The Z notation "// is a "formal "specification language used for describing and modelling computing systems. It is targeted at the clear specification of "computer programs and computer-based systems in general.
In 1974, "Jean-Raymond Abrial published "Data Semantics". He used a notation that would later be taught in the "University of Grenoble until the end of the 1980s. While at EDF ("Électricité de France), Abrial wrote internal notes on Z.["citation needed] The Z notation is used in the 1980 book Méthodes de programmation.
Z was originally proposed by Abrial in 1977 with the help of Steve Schuman and "Bertrand Meyer. It was developed further at the "Programming Research Group at "Oxford University, where Abrial worked in the early 1980s, having arrived at Oxford in September 1979.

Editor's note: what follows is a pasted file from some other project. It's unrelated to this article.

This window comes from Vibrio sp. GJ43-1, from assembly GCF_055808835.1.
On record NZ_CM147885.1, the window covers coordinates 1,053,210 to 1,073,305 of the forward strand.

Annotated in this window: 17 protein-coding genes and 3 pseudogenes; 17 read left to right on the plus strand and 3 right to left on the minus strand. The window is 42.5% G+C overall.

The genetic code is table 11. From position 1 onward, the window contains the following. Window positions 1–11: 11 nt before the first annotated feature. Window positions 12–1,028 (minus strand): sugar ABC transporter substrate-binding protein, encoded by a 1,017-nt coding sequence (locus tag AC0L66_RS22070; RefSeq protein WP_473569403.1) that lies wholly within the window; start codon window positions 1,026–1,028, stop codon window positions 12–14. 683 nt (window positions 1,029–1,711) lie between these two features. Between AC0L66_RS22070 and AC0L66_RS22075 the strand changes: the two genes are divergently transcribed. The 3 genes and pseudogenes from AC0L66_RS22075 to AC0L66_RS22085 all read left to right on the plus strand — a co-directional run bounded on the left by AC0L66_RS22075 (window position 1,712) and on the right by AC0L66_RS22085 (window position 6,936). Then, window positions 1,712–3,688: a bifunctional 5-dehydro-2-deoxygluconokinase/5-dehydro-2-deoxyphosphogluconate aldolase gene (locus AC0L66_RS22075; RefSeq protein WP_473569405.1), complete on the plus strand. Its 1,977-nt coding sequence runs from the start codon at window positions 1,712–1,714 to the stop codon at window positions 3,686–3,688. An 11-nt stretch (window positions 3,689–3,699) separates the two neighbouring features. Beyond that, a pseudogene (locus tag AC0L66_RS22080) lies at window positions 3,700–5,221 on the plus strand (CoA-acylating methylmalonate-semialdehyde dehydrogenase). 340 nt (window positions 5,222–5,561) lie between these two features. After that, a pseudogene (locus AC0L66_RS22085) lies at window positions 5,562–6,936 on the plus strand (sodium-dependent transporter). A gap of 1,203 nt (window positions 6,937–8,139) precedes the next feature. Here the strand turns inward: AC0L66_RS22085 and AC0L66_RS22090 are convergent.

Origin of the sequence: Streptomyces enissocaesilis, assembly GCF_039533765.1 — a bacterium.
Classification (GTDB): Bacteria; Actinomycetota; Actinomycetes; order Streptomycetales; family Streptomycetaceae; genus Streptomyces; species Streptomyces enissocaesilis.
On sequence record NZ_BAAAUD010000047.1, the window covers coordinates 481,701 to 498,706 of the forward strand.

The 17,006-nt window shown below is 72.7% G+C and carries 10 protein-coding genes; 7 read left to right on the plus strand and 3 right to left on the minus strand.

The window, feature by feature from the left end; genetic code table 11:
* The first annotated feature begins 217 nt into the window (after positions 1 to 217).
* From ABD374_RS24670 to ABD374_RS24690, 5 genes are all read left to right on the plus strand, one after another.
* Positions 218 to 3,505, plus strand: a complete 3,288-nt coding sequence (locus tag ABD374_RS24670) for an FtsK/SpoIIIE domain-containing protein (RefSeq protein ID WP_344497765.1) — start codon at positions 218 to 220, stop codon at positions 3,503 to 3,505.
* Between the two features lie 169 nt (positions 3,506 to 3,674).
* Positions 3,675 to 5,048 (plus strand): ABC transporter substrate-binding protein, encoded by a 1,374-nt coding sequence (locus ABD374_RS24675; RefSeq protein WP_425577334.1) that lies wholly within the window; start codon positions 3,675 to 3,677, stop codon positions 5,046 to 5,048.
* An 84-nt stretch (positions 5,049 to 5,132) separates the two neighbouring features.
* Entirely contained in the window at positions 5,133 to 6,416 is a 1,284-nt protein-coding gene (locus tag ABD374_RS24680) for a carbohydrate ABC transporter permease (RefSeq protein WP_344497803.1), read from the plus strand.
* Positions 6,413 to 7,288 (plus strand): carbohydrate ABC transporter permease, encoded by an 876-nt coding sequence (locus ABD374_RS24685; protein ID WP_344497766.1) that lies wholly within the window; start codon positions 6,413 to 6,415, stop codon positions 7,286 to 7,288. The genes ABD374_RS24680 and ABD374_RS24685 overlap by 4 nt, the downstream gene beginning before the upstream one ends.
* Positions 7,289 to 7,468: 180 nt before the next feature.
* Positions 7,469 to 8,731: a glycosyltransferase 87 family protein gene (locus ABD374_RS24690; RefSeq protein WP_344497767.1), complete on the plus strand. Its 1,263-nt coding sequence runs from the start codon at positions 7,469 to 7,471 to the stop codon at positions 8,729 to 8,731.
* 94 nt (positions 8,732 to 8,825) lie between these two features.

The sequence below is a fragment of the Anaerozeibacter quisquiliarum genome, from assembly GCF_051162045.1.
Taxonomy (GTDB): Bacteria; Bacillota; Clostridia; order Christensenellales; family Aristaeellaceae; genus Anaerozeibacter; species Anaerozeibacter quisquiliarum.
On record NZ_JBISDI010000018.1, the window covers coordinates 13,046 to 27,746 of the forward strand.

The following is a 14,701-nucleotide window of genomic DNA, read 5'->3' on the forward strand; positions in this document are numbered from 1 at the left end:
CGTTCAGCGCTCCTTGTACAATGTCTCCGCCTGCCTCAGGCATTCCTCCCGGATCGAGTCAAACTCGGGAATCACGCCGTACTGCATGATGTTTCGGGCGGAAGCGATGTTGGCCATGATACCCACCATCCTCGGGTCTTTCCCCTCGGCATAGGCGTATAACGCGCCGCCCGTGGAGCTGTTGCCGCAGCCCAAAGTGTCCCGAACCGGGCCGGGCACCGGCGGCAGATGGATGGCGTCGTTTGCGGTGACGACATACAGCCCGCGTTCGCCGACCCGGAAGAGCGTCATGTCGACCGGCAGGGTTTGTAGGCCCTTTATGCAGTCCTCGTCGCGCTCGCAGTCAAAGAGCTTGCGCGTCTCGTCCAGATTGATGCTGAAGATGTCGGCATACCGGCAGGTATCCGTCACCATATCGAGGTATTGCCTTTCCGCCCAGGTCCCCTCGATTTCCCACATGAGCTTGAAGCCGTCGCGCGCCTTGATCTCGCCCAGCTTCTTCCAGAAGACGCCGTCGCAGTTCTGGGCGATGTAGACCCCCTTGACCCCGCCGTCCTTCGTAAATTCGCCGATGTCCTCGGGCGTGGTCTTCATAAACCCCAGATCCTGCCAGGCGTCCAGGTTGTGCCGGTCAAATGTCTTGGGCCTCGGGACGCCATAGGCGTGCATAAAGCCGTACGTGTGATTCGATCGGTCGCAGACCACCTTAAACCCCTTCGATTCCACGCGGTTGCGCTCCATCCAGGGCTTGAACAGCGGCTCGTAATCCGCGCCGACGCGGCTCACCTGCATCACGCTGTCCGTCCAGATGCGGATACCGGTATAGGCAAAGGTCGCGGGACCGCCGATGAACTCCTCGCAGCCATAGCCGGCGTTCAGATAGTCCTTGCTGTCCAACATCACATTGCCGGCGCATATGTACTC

Abrial has said that Z is so named "Because it is the ultimate language!" although the name ""Zermelo" is also associated with the Z notation through its use of "Zermelo–Fraenkel set theory.
Z is based on the standard mathematical notation used in "axiomatic set theory, "lambda calculus, and "first-order predicate logic. All expressions in Z notation are "typed, thereby avoiding some of the "paradoxes of naive set theory. Z contains a standardized catalogue (called the mathematical toolkit) of commonly used mathematical functions and predicates, defined using Z itself.
Although Z notation (just like the "APL language, long before it) uses many non-"ASCII symbols, the specification includes suggestions for rendering the Z notation symbols in "ASCII and in "LaTeX. There are also "Unicode encodings for all standard Z symbols.
"ISO completed a Z standardization effort in 2002. This standard and a technical corrigendum are available from ISO for free: